She picked her way between suitcases and staggered to the exit without looking back to clock Judy and Chris’ nerves. The boat took the opportunity to mock her as it pitched and swerved in the paws of the ocean and she nearly overbalanced into a man’s toddler. Whispering apologies to the bristling pair, she found her way out and turned the handle.
It resisted her as far as it could; the weather-crimped slam-door was tight with age, lack of oil and the head wind which had chased most of the passengers inside. The moment that she was exposed to air, it grabbed her hair and flung it behind her in salty knots. It played with her and she could sense that. She could sense how it enjoyed toying with her. Finally out in the open, she realised just how stuffy the indoor seating area had been in comparison and she took a while just to collect herself, leant against the ferry’s external wall until her t-shirt was heavy with its condensation.
The island was visible clearly and the mountain reared up out of it, as beast-like as the locals feared. It was terrifying yet breath-taking in its imposing sweeps and its jagged outcrops. Shrubs clung to the rocks like fingers of a great climber, their roots pressed in to the cracks between shafts and blades of grey.
The door slammed behind her and the metal wall rattled in its bloated hinges. She turned and took the steps up; they were slippery despite the nobbles of paint, rust and bird excrement and she had to hold herself straight on the hand rail as though bent and shrivelled with age.
Marta and Sammie were not alone on deck; some Spanish teenagers were hanging over the other side, laughing and chatting and posing against the railings. They all laughed at each other and took a pouting photo of themselves. Gracie wondered whether they knew that looked stupid. Was that what friends were supposed to do? To take photos so posed they wouldn’t recognise each other?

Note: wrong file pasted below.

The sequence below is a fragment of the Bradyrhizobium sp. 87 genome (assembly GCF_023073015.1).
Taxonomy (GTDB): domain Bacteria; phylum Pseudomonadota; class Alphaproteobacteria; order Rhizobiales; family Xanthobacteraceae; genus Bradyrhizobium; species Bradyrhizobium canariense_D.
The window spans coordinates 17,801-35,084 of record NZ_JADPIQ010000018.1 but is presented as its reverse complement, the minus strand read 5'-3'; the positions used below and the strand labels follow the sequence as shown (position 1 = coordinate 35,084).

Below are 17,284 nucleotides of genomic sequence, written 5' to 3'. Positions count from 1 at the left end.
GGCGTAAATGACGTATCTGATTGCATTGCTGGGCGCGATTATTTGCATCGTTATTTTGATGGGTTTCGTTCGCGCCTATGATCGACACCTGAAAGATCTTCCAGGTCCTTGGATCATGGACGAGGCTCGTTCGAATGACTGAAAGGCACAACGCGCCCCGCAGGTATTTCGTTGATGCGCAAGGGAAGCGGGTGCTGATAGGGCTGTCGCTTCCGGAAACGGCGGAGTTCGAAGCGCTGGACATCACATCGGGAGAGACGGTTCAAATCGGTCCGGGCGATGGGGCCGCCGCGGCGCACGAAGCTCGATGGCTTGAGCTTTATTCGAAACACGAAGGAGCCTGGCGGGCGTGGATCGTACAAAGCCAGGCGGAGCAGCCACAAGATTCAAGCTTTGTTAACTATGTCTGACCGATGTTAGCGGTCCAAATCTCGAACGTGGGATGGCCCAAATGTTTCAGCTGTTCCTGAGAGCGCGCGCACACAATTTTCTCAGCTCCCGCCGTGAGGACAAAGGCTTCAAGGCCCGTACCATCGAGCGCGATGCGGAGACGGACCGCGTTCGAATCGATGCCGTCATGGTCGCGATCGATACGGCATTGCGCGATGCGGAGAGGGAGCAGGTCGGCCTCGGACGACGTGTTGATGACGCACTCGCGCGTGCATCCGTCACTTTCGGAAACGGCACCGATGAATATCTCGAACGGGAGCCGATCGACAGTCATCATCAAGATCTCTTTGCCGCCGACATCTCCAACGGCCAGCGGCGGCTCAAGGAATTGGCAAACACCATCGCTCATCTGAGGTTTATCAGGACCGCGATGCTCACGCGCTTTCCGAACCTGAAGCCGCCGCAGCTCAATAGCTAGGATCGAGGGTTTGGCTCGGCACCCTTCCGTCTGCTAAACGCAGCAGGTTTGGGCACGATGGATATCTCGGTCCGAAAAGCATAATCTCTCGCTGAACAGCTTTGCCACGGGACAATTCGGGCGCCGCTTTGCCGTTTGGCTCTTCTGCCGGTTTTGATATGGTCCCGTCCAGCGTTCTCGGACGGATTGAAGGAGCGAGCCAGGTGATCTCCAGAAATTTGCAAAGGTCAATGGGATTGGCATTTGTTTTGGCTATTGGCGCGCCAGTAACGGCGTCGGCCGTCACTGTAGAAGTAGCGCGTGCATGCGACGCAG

When she had still had friends they had played with rope swings and rivers and trees and dens. They would run wild all day and come home wearing mud like a second skin. Gracie had given up on friends in Whitby:
“Yeuch – you swam in rivers – that’s so rank.”
“Oh God, that’s, like, kiddy stuff; playing in dens. Who even wants to play in dens?”
“Seriously? Don’t tell me you actually camped out there in the dirt – you’re such a skank.”
Whitby friends liked shopping, and Facebook, and music, and Facebook, and hot boys, and more Facebook. All her “nature hippie stuff” was pathetic to them.
Her elder, sort-of-brother Jack was leaning with a careless swagger against the rail further along. Despite his relaxed pose she knew it was all very staged. She knew that he paid a deceptively large amount of attention to this casual image. The girls in her class would pay to look at him; he reeked cool – whatever ‘cool’ meant. He wore sunglasses to hide his face in them and his shorts were arranged just low enough to show off his boxers. He’s praying for a miracle; thought Gracie, he’s praying that he will suddenly remember how to speak Spanish. She didn’t expect that the girls would mind his overt Britishness hugely – they were already trying hard not to make it obvious how much they were looking at him.
Opposite him there was another boy about his age who was not attempting to hold up the pretence of a certain exterior. He was self-absorbed, not caring about the fit of his jeans, and his hands cradled a camera which, for the interest he was taking in it might as well have been the only other inhabitant in his world.
Marta was, predictably, attached to her iPhone; tall, sixteen, with five-times-dyed hair she was everything Gracie was incapable of and as interested in the world beyond her touch screen as the shallow technology-fuelled kids that filled their school.
Somehow Marta had failed to notice that Sammie was investigating how far she could work herself through the railings. Age eight, she had taken her chance and run with it, free from Judy’s restricting guard she had felt that it was necessary to drag Gracie’s heart into her mouth and cut the bottom of her stomach out.
“Sammie,” Gracie hissed. “Get your leg back through now.”